Evaluating the Projects’ Effectiveness
According to Tumanyan, the instructors at Unit 1991 are highly qualified specialists. While taking the course, he was simultaneously studying the same subjects at the Armenian-Russian University. However, the knowledge he received there was mainly theoretical, and what he was learning in FAST was helping him “digest” the instruction provided by the university.
“Mathematics is taught in depth. Then you start applying it and fully understand all the mathematical equations,” he says. “They don’t teach it in such depth in other places––usually they teach it more superficially, but FAST doesn’t leave anything unexplained. It gives you all the mathematical proof of how things work. If you don’t know what is going on and you don’t know those mathematical equations, then moving forward in the future will be almost impossible.”
According to Nshan Potikyan, 410 participants have completed the program so far. Some of them began serving in Unit 1991, and others have been employed by companies in the AI sector, such as Krisp and Picsart. He considers this a sign of the course’s efficacy.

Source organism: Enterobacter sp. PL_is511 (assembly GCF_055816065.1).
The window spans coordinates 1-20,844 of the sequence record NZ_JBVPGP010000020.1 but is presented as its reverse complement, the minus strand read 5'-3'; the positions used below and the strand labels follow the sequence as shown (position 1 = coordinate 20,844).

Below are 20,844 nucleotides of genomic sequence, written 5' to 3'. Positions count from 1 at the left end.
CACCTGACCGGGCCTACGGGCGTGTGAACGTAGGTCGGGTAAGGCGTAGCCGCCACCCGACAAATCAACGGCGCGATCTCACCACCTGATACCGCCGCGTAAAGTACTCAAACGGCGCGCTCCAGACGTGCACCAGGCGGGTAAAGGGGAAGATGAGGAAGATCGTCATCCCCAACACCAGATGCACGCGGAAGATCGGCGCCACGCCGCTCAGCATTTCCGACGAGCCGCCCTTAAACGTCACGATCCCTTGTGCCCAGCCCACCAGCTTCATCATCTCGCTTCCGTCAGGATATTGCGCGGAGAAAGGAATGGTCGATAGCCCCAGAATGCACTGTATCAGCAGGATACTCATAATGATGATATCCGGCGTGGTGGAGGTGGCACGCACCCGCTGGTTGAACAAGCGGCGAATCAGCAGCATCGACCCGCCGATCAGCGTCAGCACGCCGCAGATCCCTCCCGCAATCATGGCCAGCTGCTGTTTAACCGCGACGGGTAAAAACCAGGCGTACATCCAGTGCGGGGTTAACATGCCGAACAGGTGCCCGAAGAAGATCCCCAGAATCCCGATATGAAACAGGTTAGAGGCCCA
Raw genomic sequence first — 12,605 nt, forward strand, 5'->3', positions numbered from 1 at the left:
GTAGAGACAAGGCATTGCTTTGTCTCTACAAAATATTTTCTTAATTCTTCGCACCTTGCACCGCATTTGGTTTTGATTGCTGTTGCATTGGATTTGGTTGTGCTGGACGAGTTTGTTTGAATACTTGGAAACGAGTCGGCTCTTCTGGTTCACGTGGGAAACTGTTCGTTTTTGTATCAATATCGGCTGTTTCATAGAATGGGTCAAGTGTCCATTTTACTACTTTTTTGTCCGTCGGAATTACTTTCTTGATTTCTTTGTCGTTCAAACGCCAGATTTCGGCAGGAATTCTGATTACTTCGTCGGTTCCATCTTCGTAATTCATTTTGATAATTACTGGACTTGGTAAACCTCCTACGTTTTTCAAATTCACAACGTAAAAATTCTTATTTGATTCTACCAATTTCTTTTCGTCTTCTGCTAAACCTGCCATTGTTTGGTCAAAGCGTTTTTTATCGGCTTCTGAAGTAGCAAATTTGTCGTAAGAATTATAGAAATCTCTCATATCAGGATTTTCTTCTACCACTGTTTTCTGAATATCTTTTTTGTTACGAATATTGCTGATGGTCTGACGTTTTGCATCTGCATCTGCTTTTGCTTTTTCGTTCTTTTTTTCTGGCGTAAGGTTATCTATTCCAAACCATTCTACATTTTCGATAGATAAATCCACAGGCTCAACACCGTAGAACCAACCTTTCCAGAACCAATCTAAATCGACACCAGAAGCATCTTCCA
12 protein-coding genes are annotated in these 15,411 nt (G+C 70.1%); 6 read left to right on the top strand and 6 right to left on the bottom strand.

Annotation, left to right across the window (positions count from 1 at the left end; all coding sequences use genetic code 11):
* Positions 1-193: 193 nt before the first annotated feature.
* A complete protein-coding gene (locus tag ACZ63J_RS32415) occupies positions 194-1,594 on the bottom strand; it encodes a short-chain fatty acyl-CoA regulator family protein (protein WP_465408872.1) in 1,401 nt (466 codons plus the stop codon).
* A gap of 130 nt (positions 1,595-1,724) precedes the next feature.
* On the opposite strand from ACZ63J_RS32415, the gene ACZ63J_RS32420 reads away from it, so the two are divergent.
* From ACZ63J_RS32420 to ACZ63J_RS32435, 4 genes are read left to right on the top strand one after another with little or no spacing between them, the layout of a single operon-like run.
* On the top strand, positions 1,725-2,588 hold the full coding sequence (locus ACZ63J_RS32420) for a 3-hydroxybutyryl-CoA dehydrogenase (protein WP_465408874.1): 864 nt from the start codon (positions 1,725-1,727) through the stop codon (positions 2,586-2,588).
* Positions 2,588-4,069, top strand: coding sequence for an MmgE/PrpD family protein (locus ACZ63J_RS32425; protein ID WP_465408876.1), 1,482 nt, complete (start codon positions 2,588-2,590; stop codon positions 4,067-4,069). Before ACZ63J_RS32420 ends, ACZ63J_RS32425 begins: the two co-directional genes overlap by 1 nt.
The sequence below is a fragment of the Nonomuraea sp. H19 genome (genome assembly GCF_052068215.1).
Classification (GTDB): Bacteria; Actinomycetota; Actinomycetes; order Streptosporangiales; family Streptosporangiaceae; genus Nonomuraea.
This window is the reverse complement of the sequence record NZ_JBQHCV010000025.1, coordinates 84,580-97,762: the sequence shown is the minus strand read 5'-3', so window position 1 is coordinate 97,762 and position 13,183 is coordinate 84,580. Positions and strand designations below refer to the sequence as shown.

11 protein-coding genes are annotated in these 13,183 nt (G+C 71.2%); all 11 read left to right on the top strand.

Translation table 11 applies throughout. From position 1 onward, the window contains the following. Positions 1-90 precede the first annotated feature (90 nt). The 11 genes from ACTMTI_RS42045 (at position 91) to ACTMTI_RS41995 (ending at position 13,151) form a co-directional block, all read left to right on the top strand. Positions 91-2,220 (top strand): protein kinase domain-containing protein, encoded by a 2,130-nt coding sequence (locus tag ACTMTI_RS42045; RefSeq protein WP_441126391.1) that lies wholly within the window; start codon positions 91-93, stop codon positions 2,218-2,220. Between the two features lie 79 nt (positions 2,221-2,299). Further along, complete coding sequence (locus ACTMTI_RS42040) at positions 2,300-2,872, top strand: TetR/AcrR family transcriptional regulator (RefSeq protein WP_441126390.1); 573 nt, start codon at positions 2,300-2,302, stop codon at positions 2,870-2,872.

“The course is effective, because those in Unit 1991 also find their place in the labor market,” says Potikyan. “Students also develop an interest in science, because we show them how the mathematics they learned in school can be useful…and in order to succeed, they should delve deeper into it.”
According to Davit Ghazaryan, since the program is new, it’s currently difficult to evaluate its effectiveness, but the trends are promising. “The results are positive,” he explains. “When we compare the projected result and the actual result obtained two years later, they are quite close. They are not exactly the same, but very close.”
The entrance exams for service in Unit 1991 are conducted by the Ministry of Defense. The admissions committee consists of Ministry of Defense employees, but there is also a professional committee, which includes specialists from tech companies that work with AI in Armenia.
In the first stage, participants are scored based on a written test consisting of questions on the subject matter. Conscripts who pass the first stage are then qualified to continue in the following specializations: programming, cyber security and network/system administration.